Fears Are Not Facts
I was saddened, but not surprised, to hear the story of a mall Santa turning away an autistic child because he was afraid of her service dog, a pit bull.
Abcde Santos and her service dog, Pup-cake, waited in line for over half an hour for a chance to meet Santa. Children on the autism spectrum often become overwhelmed by lights and sounds, especially when waiting. But Abcde's brave and impressive wait was met with disappointment when Santa not only refused to see her and Pup-cake because "those dogs eat people", but wouldn't even see her after Pup-cake was removed from the building. Abcde's mom says he then refused to see her because "they support those dogs."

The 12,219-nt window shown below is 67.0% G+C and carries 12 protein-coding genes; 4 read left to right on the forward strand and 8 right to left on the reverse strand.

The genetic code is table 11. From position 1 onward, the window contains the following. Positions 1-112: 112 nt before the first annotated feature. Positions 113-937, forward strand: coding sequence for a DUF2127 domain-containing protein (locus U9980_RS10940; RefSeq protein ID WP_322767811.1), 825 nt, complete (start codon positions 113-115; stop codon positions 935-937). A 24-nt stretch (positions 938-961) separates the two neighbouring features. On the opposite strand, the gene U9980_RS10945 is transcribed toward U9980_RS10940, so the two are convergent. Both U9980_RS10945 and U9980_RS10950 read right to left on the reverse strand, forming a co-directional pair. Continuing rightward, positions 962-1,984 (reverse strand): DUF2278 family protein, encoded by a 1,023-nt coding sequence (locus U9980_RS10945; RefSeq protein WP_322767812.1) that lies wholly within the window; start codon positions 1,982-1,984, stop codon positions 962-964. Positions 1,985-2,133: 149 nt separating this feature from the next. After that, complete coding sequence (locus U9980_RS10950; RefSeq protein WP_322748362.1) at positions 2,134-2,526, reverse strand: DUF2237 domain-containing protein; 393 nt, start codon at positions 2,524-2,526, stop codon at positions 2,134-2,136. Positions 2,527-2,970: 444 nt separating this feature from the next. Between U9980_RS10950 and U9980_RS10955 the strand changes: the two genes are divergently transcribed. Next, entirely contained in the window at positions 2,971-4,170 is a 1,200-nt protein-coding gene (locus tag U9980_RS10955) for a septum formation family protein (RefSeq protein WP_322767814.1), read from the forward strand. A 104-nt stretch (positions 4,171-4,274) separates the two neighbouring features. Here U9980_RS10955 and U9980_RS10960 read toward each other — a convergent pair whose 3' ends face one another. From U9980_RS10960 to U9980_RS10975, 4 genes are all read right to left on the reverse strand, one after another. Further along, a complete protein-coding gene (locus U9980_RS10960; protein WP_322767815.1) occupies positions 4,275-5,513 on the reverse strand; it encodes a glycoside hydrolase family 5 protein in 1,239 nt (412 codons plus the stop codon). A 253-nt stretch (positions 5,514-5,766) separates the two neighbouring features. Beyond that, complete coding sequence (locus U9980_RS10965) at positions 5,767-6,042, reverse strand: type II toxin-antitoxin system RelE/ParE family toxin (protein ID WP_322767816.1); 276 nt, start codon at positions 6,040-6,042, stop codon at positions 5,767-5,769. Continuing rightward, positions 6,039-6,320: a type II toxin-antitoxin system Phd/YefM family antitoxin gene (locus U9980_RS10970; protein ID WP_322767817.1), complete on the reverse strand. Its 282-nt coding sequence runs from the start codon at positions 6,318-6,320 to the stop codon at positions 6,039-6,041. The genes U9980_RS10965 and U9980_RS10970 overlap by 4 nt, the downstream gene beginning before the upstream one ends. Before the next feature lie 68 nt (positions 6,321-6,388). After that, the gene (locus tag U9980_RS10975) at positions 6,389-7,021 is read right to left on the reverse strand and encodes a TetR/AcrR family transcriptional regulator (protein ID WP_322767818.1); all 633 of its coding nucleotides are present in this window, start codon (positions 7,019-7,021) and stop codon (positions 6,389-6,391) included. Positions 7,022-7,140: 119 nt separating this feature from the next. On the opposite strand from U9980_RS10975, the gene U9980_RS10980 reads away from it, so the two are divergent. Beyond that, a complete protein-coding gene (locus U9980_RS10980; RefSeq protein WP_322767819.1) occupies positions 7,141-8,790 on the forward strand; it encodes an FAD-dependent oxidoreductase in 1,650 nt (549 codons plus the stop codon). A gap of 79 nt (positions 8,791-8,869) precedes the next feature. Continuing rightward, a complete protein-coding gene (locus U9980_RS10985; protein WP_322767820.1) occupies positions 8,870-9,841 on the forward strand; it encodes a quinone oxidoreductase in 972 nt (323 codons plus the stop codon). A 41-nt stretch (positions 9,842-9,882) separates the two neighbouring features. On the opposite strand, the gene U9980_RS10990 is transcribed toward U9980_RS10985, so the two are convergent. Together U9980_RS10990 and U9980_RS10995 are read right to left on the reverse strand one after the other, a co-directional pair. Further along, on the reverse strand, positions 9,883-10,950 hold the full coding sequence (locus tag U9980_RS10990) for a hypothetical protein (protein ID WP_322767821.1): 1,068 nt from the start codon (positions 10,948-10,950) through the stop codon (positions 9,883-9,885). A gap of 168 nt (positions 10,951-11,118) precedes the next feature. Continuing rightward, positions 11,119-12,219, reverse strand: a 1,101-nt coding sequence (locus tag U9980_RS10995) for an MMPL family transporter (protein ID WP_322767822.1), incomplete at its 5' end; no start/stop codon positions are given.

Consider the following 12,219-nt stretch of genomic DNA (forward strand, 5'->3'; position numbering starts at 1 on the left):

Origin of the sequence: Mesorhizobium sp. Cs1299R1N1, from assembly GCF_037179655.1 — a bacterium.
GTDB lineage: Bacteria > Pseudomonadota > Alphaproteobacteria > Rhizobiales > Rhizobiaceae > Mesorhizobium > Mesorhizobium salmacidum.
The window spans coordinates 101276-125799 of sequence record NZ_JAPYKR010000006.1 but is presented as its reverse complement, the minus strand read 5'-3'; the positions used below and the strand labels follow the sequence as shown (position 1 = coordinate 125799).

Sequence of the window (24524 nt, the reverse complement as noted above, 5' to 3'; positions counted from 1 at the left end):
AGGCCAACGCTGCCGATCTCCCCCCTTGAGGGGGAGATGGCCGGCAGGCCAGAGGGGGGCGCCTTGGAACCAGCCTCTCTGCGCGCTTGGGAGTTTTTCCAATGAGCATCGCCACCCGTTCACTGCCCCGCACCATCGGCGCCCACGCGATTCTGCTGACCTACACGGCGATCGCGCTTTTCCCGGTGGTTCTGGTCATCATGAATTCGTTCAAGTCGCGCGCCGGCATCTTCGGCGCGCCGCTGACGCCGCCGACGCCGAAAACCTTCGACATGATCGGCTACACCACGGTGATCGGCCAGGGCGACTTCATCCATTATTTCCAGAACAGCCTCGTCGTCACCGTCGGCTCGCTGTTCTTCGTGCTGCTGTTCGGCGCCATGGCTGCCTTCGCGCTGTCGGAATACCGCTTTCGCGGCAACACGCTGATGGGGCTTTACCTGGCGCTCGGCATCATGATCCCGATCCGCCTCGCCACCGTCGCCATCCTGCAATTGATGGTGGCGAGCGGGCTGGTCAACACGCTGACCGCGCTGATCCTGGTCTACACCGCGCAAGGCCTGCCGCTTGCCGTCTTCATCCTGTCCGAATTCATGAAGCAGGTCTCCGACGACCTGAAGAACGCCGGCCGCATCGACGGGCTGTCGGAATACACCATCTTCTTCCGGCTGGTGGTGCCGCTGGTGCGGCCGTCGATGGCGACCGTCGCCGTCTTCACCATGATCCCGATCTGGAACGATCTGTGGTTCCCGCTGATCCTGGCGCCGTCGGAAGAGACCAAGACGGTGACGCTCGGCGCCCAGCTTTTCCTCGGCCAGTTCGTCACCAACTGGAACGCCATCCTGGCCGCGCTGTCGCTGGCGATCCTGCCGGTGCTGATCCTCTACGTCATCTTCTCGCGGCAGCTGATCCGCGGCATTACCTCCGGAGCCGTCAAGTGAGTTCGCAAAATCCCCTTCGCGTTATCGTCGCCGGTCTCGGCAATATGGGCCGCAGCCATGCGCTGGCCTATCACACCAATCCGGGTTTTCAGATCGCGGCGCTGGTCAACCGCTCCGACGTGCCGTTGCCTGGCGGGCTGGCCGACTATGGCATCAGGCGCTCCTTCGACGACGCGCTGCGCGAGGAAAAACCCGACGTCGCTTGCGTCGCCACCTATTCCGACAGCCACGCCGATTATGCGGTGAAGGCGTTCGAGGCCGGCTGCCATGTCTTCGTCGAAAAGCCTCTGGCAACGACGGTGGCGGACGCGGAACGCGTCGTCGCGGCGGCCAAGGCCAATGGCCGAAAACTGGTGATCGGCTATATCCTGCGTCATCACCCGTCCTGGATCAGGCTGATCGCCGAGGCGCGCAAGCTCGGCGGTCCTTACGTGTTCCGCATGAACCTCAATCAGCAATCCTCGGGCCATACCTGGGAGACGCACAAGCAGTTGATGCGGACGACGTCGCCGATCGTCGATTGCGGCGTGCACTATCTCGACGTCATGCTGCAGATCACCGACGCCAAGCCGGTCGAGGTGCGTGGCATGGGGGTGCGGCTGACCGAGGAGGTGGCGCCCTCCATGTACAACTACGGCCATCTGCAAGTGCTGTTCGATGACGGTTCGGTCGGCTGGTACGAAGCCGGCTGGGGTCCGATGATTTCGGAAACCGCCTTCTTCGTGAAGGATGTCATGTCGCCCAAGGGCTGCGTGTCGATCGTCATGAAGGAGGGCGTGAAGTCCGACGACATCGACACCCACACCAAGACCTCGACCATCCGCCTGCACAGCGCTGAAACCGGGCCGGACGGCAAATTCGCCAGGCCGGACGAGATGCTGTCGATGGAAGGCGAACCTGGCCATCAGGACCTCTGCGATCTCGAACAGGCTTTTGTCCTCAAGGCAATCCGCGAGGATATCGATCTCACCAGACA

While it's all well and good that the mall staff and property management were quick to rectify the situation, firing the uncooperative Santa and offering Abcde and Pup-cake a private visit with a kinder Santa, there is still so much more to be learned from this incident.
The media has demonized pit bulls to such an extent that fears are now facts in the eyes of the general public. Some of the most pervasive myths include that pit bulls suddenly "snap" and attack without warning, that they have a "locking jaw" mechanism that allows them to bite and hold without letting go, and that they are "unpredictable"--all of which are based on fears, not facts.
I encourage you to read my article covering The Truth About Pit Bulls. It's time for the public to be educated on the facts about pit bulls, instead of making hurtful decisions based on unfounded fears.
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